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    1. Those eyes are amazing, aren't they? Interesting to hear about the chase under the car port, I've not seen that before but it fits exactly with what the books I've been reading say about their single-minded focus when hunting.

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    1. I know :o( I was so torn between being sad for the bat and impressed with the grace of the hawk.

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  9. What a fabulous post today. I enjoyed reading it very much.
    I love hawks. I live on the top of a hilly area and the Cooper Hawks zoom by. One had caught and was eating a quail right my my studio window and citrus trees. I started to watch and then he looked straight at me (I was inside a dark room he was in sunlight and he moved behind the trees.
    They know.

    cheers, parsnip

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    1. I've just looked Cooper Hawks up and they look a lot like the male sparrowhawk in their colours- how amazing to have them so near you. I think you're right- raptors have a very strong instinct for being away from people.

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  10. Oh CT I have a local sparrow hawk. Not mine really but you know what I mean. I was very excited to read this post & I will root out some photos. We have an extremely healthy population of garden birds so we tend to see him/her quite often through the year. I have photos of the sparrow hawk sitting on my garden fence & next doors front gate post, I really must search for them & post them xx

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    1. I'd love to see your pictures Jo and am envious you have a local one. It's interesting that most folks are reporting seeing them in gardens where they're coming for small songbirds rather than out in the wild, where you really don't see them all that often. Unlike most other birds of prey xx

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  11. Really fascinating. Your course is SO interesting, it makes me wish I was doing it too. It's so disappointing that sparrowhawk numbers have fallen so much. I've never seen one, to my knowledge, although the biggest boy says he saw one once. As you say, it's such a privilege to have a glimpse into the world of the wild. I'm always amazed how fast pigeons fly. Sometimes a flock go over in a fast swish of wings and they're gone in an instant. Wishing you a good Sunday with a little wildness thrown in. CJ xx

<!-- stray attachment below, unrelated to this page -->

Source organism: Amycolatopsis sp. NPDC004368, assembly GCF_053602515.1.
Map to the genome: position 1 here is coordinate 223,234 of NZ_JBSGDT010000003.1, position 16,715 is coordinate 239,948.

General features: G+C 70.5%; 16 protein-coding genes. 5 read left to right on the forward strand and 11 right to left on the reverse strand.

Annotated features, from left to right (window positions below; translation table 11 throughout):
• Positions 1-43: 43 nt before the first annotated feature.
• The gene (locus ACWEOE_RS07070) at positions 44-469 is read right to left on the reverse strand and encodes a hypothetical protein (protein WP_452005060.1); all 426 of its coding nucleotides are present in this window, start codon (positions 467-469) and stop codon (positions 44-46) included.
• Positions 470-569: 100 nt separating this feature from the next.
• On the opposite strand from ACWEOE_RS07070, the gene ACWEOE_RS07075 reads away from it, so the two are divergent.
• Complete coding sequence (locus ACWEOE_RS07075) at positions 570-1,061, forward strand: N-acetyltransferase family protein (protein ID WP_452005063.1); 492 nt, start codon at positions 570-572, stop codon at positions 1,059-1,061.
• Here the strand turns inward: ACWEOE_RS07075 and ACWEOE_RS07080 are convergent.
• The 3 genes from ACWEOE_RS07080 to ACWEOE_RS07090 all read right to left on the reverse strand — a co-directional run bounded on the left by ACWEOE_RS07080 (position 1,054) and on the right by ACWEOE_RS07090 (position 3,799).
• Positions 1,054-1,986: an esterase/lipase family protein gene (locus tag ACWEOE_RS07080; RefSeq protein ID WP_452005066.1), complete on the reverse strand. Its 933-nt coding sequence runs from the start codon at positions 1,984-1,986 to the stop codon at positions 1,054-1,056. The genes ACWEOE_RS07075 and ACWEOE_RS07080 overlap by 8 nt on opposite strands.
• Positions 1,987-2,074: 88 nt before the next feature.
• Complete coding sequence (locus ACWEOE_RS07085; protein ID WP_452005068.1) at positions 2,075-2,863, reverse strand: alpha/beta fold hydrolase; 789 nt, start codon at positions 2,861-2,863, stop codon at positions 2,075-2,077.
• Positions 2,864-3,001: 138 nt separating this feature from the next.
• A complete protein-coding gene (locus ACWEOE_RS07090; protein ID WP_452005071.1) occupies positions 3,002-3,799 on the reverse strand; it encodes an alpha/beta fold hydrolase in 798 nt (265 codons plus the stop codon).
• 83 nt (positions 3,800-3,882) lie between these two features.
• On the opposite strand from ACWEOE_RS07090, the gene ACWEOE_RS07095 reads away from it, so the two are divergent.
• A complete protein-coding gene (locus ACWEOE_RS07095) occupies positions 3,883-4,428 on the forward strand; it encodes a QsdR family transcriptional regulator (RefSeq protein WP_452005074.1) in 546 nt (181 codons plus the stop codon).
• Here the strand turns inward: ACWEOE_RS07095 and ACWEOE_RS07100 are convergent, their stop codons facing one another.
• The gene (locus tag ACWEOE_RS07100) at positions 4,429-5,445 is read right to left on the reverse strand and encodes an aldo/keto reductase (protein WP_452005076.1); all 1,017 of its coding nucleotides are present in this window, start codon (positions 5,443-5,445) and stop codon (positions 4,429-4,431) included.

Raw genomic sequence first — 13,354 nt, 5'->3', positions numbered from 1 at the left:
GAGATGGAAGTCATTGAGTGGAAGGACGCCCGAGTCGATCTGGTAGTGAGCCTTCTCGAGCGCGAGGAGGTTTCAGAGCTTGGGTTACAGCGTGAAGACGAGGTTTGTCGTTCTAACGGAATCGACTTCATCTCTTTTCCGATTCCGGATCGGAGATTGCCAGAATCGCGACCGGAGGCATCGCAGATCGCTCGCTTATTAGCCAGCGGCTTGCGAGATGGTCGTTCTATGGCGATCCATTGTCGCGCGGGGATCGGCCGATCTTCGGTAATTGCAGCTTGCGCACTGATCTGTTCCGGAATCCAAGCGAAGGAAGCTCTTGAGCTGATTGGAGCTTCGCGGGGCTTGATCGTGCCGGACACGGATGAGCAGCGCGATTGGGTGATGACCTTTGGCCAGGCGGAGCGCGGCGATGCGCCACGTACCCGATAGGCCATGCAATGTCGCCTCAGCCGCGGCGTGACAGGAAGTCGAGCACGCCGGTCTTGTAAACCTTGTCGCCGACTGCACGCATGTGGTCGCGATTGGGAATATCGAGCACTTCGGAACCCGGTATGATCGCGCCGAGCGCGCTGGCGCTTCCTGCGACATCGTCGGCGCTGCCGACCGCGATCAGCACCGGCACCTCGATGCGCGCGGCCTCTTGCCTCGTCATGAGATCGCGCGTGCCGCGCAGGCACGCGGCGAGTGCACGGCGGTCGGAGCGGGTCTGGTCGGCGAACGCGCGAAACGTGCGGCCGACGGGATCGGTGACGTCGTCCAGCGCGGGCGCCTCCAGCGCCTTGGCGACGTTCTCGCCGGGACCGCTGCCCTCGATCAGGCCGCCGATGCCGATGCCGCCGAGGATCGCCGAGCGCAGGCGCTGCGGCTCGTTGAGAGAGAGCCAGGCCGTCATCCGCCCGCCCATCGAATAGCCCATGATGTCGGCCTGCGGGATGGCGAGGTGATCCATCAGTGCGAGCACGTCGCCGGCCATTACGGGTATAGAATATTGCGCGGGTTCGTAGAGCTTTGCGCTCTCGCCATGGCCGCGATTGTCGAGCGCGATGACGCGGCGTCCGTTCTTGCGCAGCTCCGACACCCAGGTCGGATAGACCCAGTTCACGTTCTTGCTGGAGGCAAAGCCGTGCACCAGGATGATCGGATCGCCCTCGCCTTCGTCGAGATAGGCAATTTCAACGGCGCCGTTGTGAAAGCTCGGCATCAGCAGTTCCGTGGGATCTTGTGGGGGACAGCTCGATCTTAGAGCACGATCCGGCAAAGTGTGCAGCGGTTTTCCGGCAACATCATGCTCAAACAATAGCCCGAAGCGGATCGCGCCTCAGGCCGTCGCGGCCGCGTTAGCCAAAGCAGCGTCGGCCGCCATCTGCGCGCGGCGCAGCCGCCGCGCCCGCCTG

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    1. It is a great course and I have learnt so much on it. I have always loved The Wild, but now have a new respect for various species having studied their ecology, and feel very protective of our wild creatures and places. They are a touch-stone with where we've all come from and I think we'll be much worse off if they continue to go at the rate they currently are. xx

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  12. Excellent blog post. Although I am sad about the pipistrelle - we used to have three around at nightfall but these days I see only one.
    I have seen a sparrowhawk only once and briefly - in my own backyard. I saw a hedge sparrow zoom across and over the fence with a "Peep!" and the sparrowhawk followed to land with a twist on the fence (missing the sparrow).
    It was there just long enough for me to identify it by the pale, barred breast.
    Your descriptions bring it all back.
    All the best for 2016 :)

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    1. I am sad about the Pip too and just hope another will take his place. I'm not sure how usual it is for a sparrowhawk to take a bat, must ask those wiser than me!
      I'm fascinated that almost everyone here who has seen a Sparrowhawk has done so in their garden. They just aren't seen in woods in the same way. Happy 2016 to you too :o)

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  13. Great post on this wonderful bird. We have a local population-might be just one or two birds but I see them regularly here at Broadsands as one likes my neighbours roof opposite, to rest on. Kestrels are much scarcer sadly but we have the occasional one flying across the green.
    So glad Ted is getting better-Harry sends a friendly woof of support.

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    1. Their preferred method of hunting is called short stay perch hunting- it's sounds like that was exactly what the bird you saw on the roof was doing. We get Kestrels here- they nest in the woods down the road so I see the male and female regularly and last year heard the children learning to fly. Very Noisy they were too!
      Ted says thanks Harry and he hopes his ears are better too :o)

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  14. I am very lucky where I live to have a good variety of wildlife to see regularly and sparrowhawk is one often spotted around us. I think my most memorable sighting of a brd was a barn owl which swooped low in front of the car windshield and then settled as bold as brass in the tree right next to us for a minute or two before taking flight again...magnificent birds!!